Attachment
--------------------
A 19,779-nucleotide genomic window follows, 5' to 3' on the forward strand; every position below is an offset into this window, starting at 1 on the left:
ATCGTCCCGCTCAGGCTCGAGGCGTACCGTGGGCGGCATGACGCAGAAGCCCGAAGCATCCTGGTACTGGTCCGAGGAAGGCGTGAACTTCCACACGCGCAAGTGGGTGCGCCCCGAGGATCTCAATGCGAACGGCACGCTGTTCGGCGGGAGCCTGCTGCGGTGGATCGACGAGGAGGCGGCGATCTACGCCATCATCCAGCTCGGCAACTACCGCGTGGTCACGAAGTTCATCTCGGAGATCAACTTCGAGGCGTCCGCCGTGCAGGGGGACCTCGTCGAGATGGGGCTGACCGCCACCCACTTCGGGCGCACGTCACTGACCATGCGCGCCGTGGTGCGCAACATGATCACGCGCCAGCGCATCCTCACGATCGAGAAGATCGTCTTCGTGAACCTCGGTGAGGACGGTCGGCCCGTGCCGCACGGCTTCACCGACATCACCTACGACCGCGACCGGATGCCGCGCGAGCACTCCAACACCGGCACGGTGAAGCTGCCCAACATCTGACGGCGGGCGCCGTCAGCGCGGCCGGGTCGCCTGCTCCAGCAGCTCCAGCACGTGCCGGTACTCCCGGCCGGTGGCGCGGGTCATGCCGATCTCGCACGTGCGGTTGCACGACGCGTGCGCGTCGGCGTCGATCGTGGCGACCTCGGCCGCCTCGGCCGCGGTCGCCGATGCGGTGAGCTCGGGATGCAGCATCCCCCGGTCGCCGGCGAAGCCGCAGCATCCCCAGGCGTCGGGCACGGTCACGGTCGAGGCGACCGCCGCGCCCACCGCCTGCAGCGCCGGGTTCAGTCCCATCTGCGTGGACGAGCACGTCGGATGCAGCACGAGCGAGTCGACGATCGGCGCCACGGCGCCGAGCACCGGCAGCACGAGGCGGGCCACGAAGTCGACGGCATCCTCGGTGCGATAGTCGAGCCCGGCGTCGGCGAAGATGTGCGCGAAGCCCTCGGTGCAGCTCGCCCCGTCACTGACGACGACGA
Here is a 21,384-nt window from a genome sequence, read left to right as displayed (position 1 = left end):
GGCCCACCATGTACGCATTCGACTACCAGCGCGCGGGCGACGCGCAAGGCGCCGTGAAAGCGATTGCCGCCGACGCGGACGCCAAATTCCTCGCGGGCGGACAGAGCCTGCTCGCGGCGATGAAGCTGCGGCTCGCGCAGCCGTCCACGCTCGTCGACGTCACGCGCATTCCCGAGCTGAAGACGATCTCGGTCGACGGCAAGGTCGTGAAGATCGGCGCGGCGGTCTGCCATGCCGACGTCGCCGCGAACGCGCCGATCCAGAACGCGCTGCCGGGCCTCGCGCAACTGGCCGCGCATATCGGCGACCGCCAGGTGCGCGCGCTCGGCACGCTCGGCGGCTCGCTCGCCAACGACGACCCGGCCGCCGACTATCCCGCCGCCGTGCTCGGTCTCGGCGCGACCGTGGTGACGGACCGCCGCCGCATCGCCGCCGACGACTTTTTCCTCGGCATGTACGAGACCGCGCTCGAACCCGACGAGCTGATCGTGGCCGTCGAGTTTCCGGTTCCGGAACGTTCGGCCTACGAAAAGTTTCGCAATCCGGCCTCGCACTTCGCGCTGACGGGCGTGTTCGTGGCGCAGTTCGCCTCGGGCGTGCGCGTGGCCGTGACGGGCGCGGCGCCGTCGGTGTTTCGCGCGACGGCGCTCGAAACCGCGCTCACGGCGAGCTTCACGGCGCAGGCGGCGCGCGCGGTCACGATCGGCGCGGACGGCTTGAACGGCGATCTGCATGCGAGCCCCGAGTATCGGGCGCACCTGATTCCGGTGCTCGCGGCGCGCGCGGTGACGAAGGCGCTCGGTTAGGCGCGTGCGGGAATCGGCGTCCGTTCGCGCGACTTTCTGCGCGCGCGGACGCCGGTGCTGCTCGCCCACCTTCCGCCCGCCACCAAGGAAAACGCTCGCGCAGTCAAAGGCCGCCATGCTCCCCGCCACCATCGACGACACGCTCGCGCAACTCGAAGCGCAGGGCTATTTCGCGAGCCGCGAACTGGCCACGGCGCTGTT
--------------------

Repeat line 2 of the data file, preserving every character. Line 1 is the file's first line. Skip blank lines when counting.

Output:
ATCGTCCCGCTCAGGCTCGAGGCGTACCGTGGGCGGCATGACGCAGAAGCCCGAAGCATCCTGGTACTGGTCCGAGGAAGGCGTGAACTTCCACACGCGCAAGTGGGTGCGCCCCGAGGATCTCAATGCGAACGGCACGCTGTTCGGCGGGAGCCTGCTGCGGTGGATCGACGAGGAGGCGGCGATCTACGCCATCATCCAGCTCGGCAACTACCGCGTGGTCACGAAGTTCATCTCGGAGATCAACTTCGAGGCGTCCGCCGTGCAGGGGGACCTCGTCGAGATGGGGCTGACCGCCACCCACTTCGGGCGCACGTCACTGACCATGCGCGCCGTGGTGCGCAACATGATCACGCGCCAGCGCATCCTCACGATCGAGAAGATCGTCTTCGTGAACCTCGGTGAGGACGGTCGGCCCGTGCCGCACGGCTTCACCGACATCACCTACGACCGCGACCGGATGCCGCGCGAGCACTCCAACACCGGCACGGTGAAGCTGCCCAACATCTGACGGCGGGCGCCGTCAGCGCGGCCGGGTCGCCTGCTCCAGCAGCTCCAGCACGTGCCGGTACTCCCGGCCGGTGGCGCGGGTCATGCCGATCTCGCACGTGCGGTTGCACGACGCGTGCGCGTCGGCGTCGATCGTGGCGACCTCGGCCGCCTCGGCCGCGGTCGCCGATGCGGTGAGCTCGGGATGCAGCATCCCCCGGTCGCCGGCGAAGCCGCAGCATCCCCAGGCGTCGGGCACGGTCACGGTCGAGGCGACCGCCGCGCCCACCGCCTGCAGCGCCGGGTTCAGTCCCATCTGCGTGGACGAGCACGTCGGATGCAGCACGAGCGAGTCGACGATCGGCGCCACGGCGCCGAGCACCGGCAGCACGAGGCGGGCCACGAAGTCGACGGCATCCTCGGTGCGATAGTCGAGCCCGGCGTCGGCGAAGATGTGCGCGAAGCCCTCGGTGCAGCTCGCCCCGTCACTGACGACGACGA